The word yoga may conjure up images of super-limber women in leggings twisting their bodies into impossible poses. But stereotypes aside, yoga offers a variety of health benefits for men as well as women. Loren M. Fishman, MD, medical director of Manhattan Physical Medicine and Rehabilitation and an assistant clinical professor at Columbia Medical School, studied yoga in India, has written about it as a valuable addition to traditional medical treatment, and uses it in his rehabilitation practice to help with neurological and musculoskeletal problems.
Different styles of yoga are better suited for different people according to their nature and need, according to Dr. Fishman. Yoga styles that focus on breathing and meditation can help men needing relaxation, Iyengar, Anusara, and Integral yoga, help with balance and coordination, and Vinyasa yoga is a safe and effective style if you’re tight and muscle-bound. Here are the specifics.
Research has found that people who practiced yoga for 60 minutes each week for six weeks experienced significant improvements in well-being and mood. Clear-mindedness, elation, energy, composure, and confidence topped the list of benefits, according to the study, published in the Scandinavian Journal of Work, Environment & Health in 2011.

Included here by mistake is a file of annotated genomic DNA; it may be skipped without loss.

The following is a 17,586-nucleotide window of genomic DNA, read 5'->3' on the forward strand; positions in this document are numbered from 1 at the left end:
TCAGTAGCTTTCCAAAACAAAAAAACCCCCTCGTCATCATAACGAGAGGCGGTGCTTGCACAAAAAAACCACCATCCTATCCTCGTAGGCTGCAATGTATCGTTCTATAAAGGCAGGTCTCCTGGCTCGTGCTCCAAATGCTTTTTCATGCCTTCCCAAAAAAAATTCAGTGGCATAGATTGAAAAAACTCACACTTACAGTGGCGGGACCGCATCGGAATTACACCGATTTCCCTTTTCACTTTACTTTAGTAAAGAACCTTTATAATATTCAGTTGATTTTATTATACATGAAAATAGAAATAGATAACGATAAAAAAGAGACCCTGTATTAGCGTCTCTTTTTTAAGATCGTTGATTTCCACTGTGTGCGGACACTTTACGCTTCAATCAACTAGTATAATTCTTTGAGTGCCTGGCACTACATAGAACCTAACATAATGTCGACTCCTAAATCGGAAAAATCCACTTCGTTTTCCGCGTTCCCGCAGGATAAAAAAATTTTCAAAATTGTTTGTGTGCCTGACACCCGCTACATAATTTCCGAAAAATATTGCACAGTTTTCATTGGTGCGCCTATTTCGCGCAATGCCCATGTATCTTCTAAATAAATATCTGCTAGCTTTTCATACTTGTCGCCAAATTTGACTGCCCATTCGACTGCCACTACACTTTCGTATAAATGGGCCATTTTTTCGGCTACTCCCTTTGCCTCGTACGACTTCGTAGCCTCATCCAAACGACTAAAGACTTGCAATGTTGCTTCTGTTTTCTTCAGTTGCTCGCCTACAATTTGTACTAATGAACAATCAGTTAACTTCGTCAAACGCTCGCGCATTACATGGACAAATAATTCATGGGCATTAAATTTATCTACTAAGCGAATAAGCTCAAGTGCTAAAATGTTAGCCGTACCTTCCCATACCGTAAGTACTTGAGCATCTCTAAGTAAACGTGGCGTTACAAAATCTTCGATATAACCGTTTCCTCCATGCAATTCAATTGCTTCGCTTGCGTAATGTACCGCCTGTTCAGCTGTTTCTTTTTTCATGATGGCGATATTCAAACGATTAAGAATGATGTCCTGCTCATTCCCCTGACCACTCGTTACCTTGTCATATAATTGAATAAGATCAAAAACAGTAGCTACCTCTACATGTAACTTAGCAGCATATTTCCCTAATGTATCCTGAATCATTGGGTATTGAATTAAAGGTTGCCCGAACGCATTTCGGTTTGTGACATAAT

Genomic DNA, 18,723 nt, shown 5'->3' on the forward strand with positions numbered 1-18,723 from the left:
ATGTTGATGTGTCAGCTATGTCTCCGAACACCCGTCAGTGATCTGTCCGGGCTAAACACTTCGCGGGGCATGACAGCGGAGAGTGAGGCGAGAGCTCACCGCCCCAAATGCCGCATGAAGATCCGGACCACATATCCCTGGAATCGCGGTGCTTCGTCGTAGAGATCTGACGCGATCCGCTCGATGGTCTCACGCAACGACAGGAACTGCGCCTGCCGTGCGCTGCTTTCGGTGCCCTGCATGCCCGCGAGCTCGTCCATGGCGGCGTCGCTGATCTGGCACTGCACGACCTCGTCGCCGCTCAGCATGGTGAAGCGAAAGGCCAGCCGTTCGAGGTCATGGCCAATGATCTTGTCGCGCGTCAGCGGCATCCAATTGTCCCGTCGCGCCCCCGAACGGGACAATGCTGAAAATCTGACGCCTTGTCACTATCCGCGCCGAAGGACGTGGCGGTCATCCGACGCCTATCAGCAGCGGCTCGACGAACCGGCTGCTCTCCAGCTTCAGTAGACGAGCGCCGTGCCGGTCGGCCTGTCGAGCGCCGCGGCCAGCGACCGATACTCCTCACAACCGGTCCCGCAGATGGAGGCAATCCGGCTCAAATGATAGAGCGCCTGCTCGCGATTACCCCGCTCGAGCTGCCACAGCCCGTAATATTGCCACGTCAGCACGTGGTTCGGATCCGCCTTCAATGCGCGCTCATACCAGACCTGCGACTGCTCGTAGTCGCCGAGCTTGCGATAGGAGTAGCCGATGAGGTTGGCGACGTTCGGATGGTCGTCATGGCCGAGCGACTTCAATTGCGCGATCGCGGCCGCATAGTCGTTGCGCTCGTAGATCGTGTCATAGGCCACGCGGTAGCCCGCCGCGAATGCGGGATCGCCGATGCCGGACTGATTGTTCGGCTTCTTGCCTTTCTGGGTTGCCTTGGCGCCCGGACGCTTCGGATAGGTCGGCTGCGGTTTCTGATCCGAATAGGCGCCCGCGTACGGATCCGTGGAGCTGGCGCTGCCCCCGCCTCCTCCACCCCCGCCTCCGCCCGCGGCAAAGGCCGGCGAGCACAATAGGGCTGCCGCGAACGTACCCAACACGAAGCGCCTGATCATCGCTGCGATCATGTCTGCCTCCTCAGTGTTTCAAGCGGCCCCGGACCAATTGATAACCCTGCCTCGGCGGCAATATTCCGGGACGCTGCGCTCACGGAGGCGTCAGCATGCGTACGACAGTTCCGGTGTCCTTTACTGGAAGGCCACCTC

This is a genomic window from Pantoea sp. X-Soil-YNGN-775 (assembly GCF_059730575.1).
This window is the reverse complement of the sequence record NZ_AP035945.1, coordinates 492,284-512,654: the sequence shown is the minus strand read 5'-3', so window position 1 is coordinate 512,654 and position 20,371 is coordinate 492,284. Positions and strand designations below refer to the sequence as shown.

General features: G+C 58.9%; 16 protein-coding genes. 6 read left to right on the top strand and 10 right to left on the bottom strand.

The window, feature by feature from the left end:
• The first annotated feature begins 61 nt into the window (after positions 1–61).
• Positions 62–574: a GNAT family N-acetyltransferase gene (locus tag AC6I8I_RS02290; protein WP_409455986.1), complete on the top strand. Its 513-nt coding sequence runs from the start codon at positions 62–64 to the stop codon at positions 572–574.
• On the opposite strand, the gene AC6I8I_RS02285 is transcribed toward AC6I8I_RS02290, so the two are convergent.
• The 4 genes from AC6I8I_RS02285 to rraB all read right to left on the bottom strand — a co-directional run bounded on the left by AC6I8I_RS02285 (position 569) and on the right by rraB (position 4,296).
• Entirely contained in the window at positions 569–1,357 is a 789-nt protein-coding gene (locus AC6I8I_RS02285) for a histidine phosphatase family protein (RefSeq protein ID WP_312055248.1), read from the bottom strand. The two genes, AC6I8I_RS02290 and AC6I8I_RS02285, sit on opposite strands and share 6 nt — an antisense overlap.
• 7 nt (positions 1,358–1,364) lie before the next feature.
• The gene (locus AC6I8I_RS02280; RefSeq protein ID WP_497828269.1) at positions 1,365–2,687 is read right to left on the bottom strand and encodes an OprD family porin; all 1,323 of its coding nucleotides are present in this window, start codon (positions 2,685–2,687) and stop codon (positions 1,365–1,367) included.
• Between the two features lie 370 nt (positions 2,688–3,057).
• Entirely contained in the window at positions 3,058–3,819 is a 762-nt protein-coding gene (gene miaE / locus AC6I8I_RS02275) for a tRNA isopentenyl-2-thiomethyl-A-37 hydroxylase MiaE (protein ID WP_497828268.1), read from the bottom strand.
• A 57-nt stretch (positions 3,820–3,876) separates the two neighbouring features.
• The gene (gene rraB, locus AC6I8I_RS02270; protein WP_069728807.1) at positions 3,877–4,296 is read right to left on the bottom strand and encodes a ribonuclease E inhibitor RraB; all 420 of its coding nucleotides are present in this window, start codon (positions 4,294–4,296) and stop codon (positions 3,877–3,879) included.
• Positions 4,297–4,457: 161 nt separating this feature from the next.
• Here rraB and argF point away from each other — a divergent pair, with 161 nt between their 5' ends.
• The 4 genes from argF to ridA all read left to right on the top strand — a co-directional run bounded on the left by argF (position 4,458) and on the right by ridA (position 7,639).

Brad Barrett, founder and president of GrillGrate grilling tools, tried yoga for the first time 18 months ago with his buddy — on a bet. The buddy eventually bailed, but Barrett became a devotee, in part because of the tremendous stress relief he experienced. “I did not expect the mental aspect to be so beneficial and enjoyable,” he says. “I have calmed down a lot from my normal anxious, type-A personality.”
Back Pain Relief
Relief from lower back pain is a common reason that men try yoga. Research funded by the National Center for Complementary and Alternative Medicine found that Iyengar yoga helped to significantly reduce functional disability, pain, and depression in people with chronic back pain. Iyengar is a form of hatha yoga that utilizes props, such as blocks, straps, and benches, to help you perform poses without over-exerting yourself.
If you’re a man with rheumatoid arthritis (RA) who’s been sidelined because of a flare, you can end up with even worse stiffness and pain. However, you may find relief from swollen and tender joints with yoga, which can be modified to suit your abilities. Scientists at Johns Hopkins University in Baltimore studied a group of 30 sedentary adults with RA and found that those who participated in an eight-week yoga program experienced a significant reduction in the number of tender and swollen joints they had when they began the program.